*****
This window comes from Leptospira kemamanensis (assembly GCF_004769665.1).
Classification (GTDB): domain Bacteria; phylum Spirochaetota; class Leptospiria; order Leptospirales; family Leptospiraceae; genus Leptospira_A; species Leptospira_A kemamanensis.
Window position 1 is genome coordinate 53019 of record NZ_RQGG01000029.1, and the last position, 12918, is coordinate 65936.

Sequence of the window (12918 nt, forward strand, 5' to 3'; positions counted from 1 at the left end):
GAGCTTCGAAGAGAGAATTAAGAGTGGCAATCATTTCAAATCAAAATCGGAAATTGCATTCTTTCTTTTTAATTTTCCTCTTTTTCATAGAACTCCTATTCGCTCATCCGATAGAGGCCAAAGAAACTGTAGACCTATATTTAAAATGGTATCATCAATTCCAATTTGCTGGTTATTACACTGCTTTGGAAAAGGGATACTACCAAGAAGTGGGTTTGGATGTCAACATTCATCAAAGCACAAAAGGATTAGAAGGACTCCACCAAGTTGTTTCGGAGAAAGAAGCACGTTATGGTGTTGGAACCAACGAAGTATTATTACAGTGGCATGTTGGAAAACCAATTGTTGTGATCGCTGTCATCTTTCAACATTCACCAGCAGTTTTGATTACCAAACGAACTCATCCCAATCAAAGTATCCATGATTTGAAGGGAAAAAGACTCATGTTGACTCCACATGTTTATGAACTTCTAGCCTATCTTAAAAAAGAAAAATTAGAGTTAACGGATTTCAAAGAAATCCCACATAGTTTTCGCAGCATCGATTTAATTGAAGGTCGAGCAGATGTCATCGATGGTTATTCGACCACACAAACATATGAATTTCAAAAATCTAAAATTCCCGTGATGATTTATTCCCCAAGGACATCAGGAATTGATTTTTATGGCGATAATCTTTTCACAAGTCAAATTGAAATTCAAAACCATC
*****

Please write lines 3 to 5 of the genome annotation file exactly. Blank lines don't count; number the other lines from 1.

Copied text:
Window position 1 is genome coordinate 53019 of record NZ_RQGG01000029.1, and the last position, 12918, is coordinate 65936.

Sequence of the window (12918 nt, forward strand, 5' to 3'; positions counted from 1 at the left end):
GAGCTTCGAAGAGAGAATTAAGAGTGGCAATCATTTCAAATCAAAATCGGAAATTGCATTCTTTCTTTTTAATTTTCCTCTTTTTCATAGAACTCCTATTCGCTCATCCGATAGAGGCCAAAGAAACTGTAGACCTATATTTAAAATGGTATCATCAATTCCAATTTGCTGGTTATTACACTGCTTTGGAAAAGGGATACTACCAAGAAGTGGGTTTGGATGTCAACATTCATCAAAGCACAAAAGGATTAGAAGGACTCCACCAAGTTGTTTCGGAGAAAGAAGCACGTTATGGTGTTGGAACCAACGAAGTATTATTACAGTGGCATGTTGGAAAACCAATTGTTGTGATCGCTGTCATCTTTCAACATTCACCAGCAGTTTTGATTACCAAACGAACTCATCCCAATCAAAGTATCCATGATTTGAAGGGAAAAAGACTCATGTTGACTCCACATGTTTATGAACTTCTAGCCTATCTTAAAAAAGAAAAATTAGAGTTAACGGATTTCAAAGAAATCCCACATAGTTTTCGCAGCATCGATTTAATTGAAGGTCGAGCAGATGTCATCGATGGTTATTCGACCACACAAACATATGAATTTCAAAAATCTAAAATTCCCGTGATGATTTATTCCCCAAGGACATCAGGAATTGATTTTTATGGCGATAATCTTTTCACAAGTCAAATTGAAATTCAAAACCATC